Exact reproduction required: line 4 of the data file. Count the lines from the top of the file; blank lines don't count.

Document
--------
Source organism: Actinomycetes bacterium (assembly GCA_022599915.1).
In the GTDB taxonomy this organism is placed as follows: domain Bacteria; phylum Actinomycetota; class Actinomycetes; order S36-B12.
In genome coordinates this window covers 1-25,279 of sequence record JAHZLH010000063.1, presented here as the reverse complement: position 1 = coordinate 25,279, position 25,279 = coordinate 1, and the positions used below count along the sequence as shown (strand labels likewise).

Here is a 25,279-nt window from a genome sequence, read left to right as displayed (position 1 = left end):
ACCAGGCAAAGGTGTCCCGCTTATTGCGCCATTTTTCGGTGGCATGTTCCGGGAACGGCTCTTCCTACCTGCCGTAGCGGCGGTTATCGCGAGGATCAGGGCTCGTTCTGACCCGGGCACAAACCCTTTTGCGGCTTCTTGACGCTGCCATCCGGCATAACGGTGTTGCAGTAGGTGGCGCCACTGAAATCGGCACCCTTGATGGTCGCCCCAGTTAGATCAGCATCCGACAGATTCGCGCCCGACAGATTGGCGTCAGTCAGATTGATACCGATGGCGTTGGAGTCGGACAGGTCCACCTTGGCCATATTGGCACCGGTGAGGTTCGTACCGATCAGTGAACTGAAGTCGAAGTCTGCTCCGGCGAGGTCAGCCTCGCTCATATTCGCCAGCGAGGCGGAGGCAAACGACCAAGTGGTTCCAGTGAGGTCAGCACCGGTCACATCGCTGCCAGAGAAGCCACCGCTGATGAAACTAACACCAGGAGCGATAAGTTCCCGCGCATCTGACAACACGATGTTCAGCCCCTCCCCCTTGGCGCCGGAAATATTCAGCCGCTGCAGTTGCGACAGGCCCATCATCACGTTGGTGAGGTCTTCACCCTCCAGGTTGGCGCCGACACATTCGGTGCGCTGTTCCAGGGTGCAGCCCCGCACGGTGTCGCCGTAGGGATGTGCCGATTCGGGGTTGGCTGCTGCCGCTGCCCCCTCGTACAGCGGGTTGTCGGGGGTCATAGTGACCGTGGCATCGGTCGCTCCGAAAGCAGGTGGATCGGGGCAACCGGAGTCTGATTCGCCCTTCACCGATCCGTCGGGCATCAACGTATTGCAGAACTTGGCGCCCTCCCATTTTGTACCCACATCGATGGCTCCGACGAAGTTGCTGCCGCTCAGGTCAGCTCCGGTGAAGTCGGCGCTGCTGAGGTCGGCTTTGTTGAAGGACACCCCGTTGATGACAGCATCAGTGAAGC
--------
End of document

Here is a 25,279-nt window from a genome sequence, read left to right as displayed (position 1 = left end):